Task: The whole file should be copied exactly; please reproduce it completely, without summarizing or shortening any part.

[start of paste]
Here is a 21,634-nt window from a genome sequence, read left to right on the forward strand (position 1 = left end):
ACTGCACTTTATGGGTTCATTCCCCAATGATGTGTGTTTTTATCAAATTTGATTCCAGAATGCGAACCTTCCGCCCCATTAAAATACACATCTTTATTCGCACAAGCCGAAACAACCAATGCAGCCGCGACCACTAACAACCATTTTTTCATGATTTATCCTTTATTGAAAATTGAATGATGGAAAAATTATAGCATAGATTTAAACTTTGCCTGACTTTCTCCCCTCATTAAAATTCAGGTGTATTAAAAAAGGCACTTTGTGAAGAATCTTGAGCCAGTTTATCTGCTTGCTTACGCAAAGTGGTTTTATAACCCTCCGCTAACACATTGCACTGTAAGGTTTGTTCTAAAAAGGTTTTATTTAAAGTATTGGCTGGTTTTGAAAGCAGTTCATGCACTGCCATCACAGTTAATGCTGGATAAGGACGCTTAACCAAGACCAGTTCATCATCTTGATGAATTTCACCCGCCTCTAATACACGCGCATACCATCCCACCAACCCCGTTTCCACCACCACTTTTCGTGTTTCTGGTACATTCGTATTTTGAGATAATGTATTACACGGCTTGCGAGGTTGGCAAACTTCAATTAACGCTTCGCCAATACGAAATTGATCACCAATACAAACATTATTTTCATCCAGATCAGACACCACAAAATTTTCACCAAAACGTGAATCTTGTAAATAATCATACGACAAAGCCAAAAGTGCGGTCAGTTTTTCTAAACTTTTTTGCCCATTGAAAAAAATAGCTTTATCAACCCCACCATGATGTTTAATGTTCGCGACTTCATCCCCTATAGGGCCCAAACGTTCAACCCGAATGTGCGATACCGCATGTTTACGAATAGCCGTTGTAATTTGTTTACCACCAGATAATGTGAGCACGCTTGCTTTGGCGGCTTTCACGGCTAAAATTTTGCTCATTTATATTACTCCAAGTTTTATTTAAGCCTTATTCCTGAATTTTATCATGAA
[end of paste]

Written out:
Here is a 21,634-nt window from a genome sequence, read left to right on the forward strand (position 1 = left end):
ACTGCACTTTATGGGTTCATTCCCCAATGATGTGTGTTTTTATCAAATTTGATTCCAGAATGCGAACCTTCCGCCCCATTAAAATACACATCTTTATTCGCACAAGCCGAAACAACCAATGCAGCCGCGACCACTAACAACCATTTTTTCATGATTTATCCTTTATTGAAAATTGAATGATGGAAAAATTATAGCATAGATTTAAACTTTGCCTGACTTTCTCCCCTCATTAAAATTCAGGTGTATTAAAAAAGGCACTTTGTGAAGAATCTTGAGCCAGTTTATCTGCTTGCTTACGCAAAGTGGTTTTATAACCCTCCGCTAACACATTGCACTGTAAGGTTTGTTCTAAAAAGGTTTTATTTAAAGTATTGGCTGGTTTTGAAAGCAGTTCATGCACTGCCATCACAGTTAATGCTGGATAAGGACGCTTAACCAAGACCAGTTCATCATCTTGATGAATTTCACCCGCCTCTAATACACGCGCATACCATCCCACCAACCCCGTTTCCACCACCACTTTTCGTGTTTCTGGTACATTCGTATTTTGAGATAATGTATTACACGGCTTGCGAGGTTGGCAAACTTCAATTAACGCTTCGCCAATACGAAATTGATCACCAATACAAACATTATTTTCATCCAGATCAGACACCACAAAATTTTCACCAAAACGTGAATCTTGTAAATAATCATACGACAAAGCCAAAAGTGCGGTCAGTTTTTCTAAACTTTTTTGCCCATTGAAAAAAATAGCTTTATCAACCCCACCATGATGTTTAATGTTCGCGACTTCATCCCCTATAGGGCCCAAACGTTCAACCCGAATGTGCGATACCGCATGTTTACGAATAGCCGTTGTAATTTGTTTACCACCAGATAATGTGAGCACGCTTGCTTTGGCGGCTTTCACGGCTAAAATTTTGCTCATTTATATTACTCCAAGTTTTATTTAAGCCTTATTCCTGAATTTTATCATGAA